Staff and money shortages: KLM’s CEO Marjan Rintel is facing a turbulent time

We start with the most pressing problem: staff shortages. The whole economy will of course suffer from this, but aviation will have just that little bit extra. Many baggage handlers and security guards were cut down as aviation stalled during the corona pandemic.

These often temps have meanwhile gotten jobs elsewhere, also because it is very poorly paid to lug suitcases at airports. And those who have traveled do not just return, despite the marked pay rise that Schiphol is giving its employees.

And then fewer passengers than planned can go on holiday via Schiphol. At the urgent request of the slot coordinator – who decides which airline is allowed to fly at what time – KLM will cancel 7,000 seats a day in July.

Love cooled off with Schiphol

The long queues and canceled flights cause many grumbling passengers. And it has ensured that the love between the airport and its main customer has cooled considerably.

The first collision took place already last year, when Schiphol decided to increase the take-off and landing fees significantly. A protest by airlines led by KLM was to no avail: regulator ACM delivered in April that the airport can implement the tariff increase of 37 per cent.

That things are not going well between the two companies, who also cannot live without each other, became clear once again this week. The pilots’ union VNV, to which many KLM pilots are affiliated, offered to help with security checks

Thank you, replied the airport, but it will not be easy, because it takes a special training to get started as a security guard. As for the airport, they can get to work unloading and unloading suitcases.

The legacy of her predecessor

Pieter Elbers was waved goodbye to KLM yesterday, where he received a royal decoration. He also had a farewell gift pending: repayment of loans from the state aid package.

The company was in such good shape in June that it can repay all emergency aid from the government. The emergency aid gave KLM cash to keep things going, even though less money came in from ticket sales.

But to prevent the company from borrowing more than it needed, it was agreed that if that happened, the company would have to pay off. And that was the case in June, writes Minister of Finance Sigrid Kaag

First and foremost, it is about 354 million from a loan from a group of banks, where the state would cough up 90 percent of the loan if KLM could not manage it itself. In addition, KLM is also repaying the 277 million euros it borrowed from the state itself.

War and flare-up pandemic

However, the company does not yet dare to say goodbye to state aid. KLM keeps the opportunity open to borrow from the help package. Although aviation is recovering, ‘the near future remains unpredictable’.

The biggest threats who sees the company are high inflation and rising costs (for fuel, for example), the corona pandemic that just will not pass, and the war in Ukraine.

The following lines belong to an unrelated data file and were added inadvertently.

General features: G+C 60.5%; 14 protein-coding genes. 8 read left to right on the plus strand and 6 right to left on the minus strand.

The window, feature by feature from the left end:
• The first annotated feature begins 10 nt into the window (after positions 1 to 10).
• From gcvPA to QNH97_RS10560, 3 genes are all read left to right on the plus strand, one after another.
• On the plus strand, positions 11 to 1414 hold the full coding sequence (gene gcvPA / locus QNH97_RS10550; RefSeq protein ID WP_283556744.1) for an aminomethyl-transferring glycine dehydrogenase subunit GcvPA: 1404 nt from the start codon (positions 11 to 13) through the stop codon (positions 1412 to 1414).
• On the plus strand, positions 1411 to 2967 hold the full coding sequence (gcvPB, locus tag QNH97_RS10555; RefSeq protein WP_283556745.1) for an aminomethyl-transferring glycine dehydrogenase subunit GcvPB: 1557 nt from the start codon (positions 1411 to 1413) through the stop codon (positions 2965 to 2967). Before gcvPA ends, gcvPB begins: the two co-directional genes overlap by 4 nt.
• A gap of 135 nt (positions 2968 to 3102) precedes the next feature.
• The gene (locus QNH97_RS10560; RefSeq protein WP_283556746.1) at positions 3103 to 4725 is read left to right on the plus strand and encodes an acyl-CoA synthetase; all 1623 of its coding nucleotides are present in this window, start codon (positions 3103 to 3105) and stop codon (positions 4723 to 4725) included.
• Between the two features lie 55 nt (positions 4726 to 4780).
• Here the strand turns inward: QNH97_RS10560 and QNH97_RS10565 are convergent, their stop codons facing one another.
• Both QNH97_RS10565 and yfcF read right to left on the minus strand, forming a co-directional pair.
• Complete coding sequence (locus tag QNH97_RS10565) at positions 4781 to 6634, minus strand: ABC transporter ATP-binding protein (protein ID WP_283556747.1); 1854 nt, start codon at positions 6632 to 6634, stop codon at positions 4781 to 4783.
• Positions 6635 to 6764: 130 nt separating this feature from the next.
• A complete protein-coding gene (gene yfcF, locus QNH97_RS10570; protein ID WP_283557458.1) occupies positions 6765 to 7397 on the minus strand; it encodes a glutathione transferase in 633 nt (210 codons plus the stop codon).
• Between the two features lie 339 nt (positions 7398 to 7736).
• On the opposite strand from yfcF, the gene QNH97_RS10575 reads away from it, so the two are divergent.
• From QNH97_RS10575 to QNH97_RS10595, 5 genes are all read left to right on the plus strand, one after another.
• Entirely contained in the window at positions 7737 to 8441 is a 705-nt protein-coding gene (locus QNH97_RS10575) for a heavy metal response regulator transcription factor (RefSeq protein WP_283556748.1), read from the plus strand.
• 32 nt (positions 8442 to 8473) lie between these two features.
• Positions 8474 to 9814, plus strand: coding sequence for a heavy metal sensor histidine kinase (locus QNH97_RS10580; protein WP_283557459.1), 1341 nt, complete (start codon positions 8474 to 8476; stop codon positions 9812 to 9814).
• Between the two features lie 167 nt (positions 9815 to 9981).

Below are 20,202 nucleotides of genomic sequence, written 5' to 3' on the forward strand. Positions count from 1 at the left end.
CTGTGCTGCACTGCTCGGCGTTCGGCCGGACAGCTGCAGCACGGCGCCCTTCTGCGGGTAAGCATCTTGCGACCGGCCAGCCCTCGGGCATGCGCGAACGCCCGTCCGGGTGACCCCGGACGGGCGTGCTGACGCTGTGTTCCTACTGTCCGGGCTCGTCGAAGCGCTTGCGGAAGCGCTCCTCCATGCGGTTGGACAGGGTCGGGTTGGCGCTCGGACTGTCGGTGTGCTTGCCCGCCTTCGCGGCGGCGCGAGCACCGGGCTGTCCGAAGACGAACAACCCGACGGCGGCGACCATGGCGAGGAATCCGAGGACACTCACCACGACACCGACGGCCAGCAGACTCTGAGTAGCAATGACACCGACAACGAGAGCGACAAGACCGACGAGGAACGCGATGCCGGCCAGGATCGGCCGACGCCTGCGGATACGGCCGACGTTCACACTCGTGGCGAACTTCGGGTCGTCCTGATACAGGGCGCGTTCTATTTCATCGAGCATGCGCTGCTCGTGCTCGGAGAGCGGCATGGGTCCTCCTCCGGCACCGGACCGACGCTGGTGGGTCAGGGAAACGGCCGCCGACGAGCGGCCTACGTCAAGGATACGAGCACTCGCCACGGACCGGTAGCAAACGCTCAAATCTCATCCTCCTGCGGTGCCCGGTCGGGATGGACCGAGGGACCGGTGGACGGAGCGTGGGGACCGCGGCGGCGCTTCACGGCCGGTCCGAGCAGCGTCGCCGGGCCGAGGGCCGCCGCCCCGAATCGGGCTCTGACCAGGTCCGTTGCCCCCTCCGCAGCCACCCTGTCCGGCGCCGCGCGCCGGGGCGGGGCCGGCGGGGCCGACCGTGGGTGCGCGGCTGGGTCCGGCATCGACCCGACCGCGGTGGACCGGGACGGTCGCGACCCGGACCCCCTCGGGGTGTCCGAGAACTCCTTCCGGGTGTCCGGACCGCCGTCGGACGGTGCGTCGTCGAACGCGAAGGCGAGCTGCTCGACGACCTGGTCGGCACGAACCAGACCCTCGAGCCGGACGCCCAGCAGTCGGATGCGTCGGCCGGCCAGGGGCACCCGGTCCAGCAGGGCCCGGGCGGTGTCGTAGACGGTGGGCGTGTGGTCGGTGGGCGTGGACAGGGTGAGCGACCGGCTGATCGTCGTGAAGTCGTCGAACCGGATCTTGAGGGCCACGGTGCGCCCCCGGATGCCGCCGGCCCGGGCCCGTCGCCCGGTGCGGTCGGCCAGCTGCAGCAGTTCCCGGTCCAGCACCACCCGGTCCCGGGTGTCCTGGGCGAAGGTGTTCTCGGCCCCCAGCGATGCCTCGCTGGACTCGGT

Dissatisfied state agent

And because the company remains dependent on the state, it has not yet been freed from the critical view of the so-called state agent Jeroen Kremer. He checks whether KLM complies with the conditions for state aid.

And he’s not very happy about that at all. For example, after two years, KLM has still not put an end to its employees’ tax evasion, writes the state agent† Many KLM pilots live abroad, often because they have to pay less tax there. The company helps with this by flying them for free at work.

KLM also has no long-term plan to reduce costs by at least 15 percent. For this, the staff must also hand in. It also happened last year, but for this year, according to the state agent, the company still needs to take steps to achieve this.

grumbling staff

And it does not go without a fight. On the contrary, because of the pay rise that the company has already promised its pilots. This new agreement – which still needs to be signed – does not fulfill the promise to hand over wages in exchange for state aid.

This is only possible if the agreement for pilots is withdrawn or if other employees who still have to negotiate an agreement are ready to surrender. Fortunately, Rintel knows her way around the company: she had worked there for about 15 years, including as a marketing director.

Political opposition

If Rintel has solved all the above problems, perhaps her biggest challenge awaits: to reverse the development of Dutch politics.

For years, Dutch aviation was not hindered by any obstacles, but that is about to change. The years seem to have passed as aviation was allowed to grow and grow to the great annoyance of local residents and nature organizations.

From the end of next year, a ceiling of a maximum of 440,000 flights per year from the airport will apply, said Minister Mark Harbers (Infrastructure and Water Management, VVD). announced last week

Fortunately, the 54-year-old Rintel is used to something, after her years of service in another company that every Dutchman has an opinion on: the Dutch railways. Coincidence or not: This company also survived only the corona pandemic thanks to billions of euros in state aid.

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